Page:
Tom’s longtime friend Tom Gosselin remembers a joyful, loyal and energetic friend: “We met while working at Eastern Mountain Sports in Lake Placid. He was living in a garden-level apartment that was chock-full of books and climbing equipment and it looked like a mad scientist’s gear closet. It was so Tom Wright!” Gosselin says.
He continues: “Whether it was with friends at the dinner table, at a local crag, somewhere deep in the snow or in the desert, Tom had a way of being the life of the party wherever he was. Some may say it was because of his infectious laugh, baby blue eyes or knowledge of all things awesome, but I think it was because he was the kind of friend everyone wishes they could be.”
Born and raised in northern New York, Tom attended St. Lawrence University, where he studied geology. He was passionate about the science of landscapes, always excited to teach his climbing partners about the geological history and formation of the places we explored. On an approach, Tom would pause to admire the intricate details of the crystals embedded in stone along the trails or admire the way that glaciers had carved out the massive gorges we wandered through. He joked about returning to school for a PhD, so that he could call himself “The Rock Doc.”
Tom lived in Boulder, Colorado, for most of the year, often traveling in Wyoming and the Dakotas for his work as a geologist. Determined to remain fit for alpine climbing despite often being far from climbing areas during work assignments, Tom would spend hours a day riding his stationary bike and performing hundreds of pushups and pullups. Before his trip to Patagonia in 2018, Tom had not done any rock climbing in nearly six months, but he still managed to gain four coveted cumbres—Guillamet, De l’S, Rafael Juárez, and Medialuna—in the Torre Valley during the short trip. He had dreams of returning to Chaltén to climb on Fitz Roy and Cerro Torre.
Tom died in an accident at a popular sport-climbing crag in Boulder Canyon, Colorado, on May 28, 2020. An accidental slip while attempting to clip the third bolt on a moderate sport climb led to an inverted ground fall that immediately left Tom comatose at the base of the climb. His partner sprang into action, and search and rescue airlifted Tom to the hospital via helicopter, but unfortunately the damage was too great, and he died in the hospital one week later.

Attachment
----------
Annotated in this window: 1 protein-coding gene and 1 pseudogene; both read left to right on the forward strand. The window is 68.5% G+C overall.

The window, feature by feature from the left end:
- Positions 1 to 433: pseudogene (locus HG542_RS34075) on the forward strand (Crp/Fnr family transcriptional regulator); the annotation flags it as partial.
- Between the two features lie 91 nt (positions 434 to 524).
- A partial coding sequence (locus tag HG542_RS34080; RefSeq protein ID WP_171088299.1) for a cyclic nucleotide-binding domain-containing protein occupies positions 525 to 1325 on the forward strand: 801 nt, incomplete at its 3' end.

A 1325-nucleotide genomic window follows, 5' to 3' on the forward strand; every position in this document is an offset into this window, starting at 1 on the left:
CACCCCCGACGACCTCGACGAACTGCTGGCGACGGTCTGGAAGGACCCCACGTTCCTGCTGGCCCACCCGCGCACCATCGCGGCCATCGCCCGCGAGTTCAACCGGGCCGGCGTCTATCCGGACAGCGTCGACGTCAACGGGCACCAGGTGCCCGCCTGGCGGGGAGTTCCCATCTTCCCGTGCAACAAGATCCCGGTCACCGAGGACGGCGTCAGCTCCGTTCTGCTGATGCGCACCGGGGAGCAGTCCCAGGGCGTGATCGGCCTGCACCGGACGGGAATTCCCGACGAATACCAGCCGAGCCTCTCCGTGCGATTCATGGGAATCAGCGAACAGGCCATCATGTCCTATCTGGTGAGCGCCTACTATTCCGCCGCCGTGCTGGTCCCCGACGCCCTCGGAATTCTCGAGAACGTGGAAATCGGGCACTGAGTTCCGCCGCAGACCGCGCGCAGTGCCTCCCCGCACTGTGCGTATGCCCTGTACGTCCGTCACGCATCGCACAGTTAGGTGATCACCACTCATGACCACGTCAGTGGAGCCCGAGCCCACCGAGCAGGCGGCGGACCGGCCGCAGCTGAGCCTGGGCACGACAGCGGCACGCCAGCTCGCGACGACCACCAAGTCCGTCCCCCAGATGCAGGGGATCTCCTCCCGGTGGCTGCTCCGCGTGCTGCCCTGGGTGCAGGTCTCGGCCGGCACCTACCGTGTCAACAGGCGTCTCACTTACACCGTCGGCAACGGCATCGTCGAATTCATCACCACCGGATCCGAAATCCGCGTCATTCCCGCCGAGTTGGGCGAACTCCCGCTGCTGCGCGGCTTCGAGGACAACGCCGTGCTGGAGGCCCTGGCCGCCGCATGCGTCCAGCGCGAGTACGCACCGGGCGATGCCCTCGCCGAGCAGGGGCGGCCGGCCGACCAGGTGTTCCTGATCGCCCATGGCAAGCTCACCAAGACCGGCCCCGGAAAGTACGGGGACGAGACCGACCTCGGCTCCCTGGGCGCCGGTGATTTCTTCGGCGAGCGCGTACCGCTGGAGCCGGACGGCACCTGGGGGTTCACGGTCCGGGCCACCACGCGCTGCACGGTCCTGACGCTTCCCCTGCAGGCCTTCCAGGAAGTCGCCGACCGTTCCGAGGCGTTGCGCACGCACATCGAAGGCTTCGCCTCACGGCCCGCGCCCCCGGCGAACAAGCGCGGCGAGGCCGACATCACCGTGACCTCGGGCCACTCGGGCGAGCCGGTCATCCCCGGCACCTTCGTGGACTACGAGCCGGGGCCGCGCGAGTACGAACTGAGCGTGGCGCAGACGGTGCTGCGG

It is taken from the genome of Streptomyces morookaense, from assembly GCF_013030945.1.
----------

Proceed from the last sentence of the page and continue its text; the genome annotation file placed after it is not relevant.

His sister Ellen writes, “To his family, Tom was beloved for his curiosity and playful spirit. He lived with a fine-tuned balance of careful, studied intent and hedonistic abandon; he would plan trips with meticulous care and then throw himself into action. As his sister, I knew him as someone who understood my humor and shared my love of books, great food and nature. I miss him every day.”
Tom Wright’s love and joy for the mountains touched countless people, and the grief of this loss has been felt widely in the climbing communities in Boulder, New York, Utah, and around the world. More details about Tom and a link to a go-fund-me for his family can be found on facebook at the “Tom Wright Updates and Love” page.
61, May 18
The British climbing community lost John Allen on May 18, when he was killed in a fall while out climbing with his brother at Stoney West, Derbyshire, the Peak District.
“He was the best on gritstone in his day,” says Geoff Birtles, former editor of the respected British magazine High, a climbing partner who knew Allen “from when he was a schoolboy.”
“He was doing very hard technical routes, often with poor protection, and [is] rightly a world contributor.”
Taught by Les Gillott, a friend of his father and established climber, John was a wunderkind as a young teen, his debut an early lead of the famed roof route Quietus (E2 5C / 5.10+) at Stanage Edge in the Peak District. It was one of the hardest routes of the 1950s and had a tragic history due to the death of a climber, Dave Sales, in a fall on it.
Allen later wrote about the route in the classic compendium Extreme Rock.
His article began, “My ambition was to be better than Joe Brown; I daresay there is more to climbing, but I was only fourteen at the time.”
He became a leading first ascentionist of whom Niall Grimes, host of the Jam Crack podcast (and longtime Rock and Ice contributor), has written: “The Boss. John Allen put up most of the best routes on gritstone.”
Allen’s friends and climbing peers included Grimes, Steve Bancroft, Johnny Dawes and many others.
Perhaps his best-known route is the first free ascent of the beautiful and celebrated London Wall (E5 / 5.12), Millstone Edge, the Peak District. When he made the FFA of Peter Crew’s Great Wall on Cloggy, in 1976, he created controversy by using chalk. As recounted in the book Unjustifiable Risk, Ken Wilson, then editor of the also-classic Mountain magazine, wrote: “Allen … climbed the route with the help of chalk, and this was very controversial at the time as some climbers felt that this was another form of aid.”
Allen moved to New Zealand in 1976 (see this list of his routes there), adding to his mystique and stature, and returned home in the 1980s, climbing and establishing more routes, including sport routes in the quarries. … [Read the full obituary here]
69, May 11
Cannon, a Climbers Guide written by Howard Peterson was the first guidebook to Cannon Cliff in Franconia Notch, NH. While writing the three editions between 1972 and 1975, he was able to contact many of the climbers who established the first routes on the cliff and who provided information and photos from the earliest climbing in the East. Howard’s work preserved a part of climbing history that would have otherwise been lost.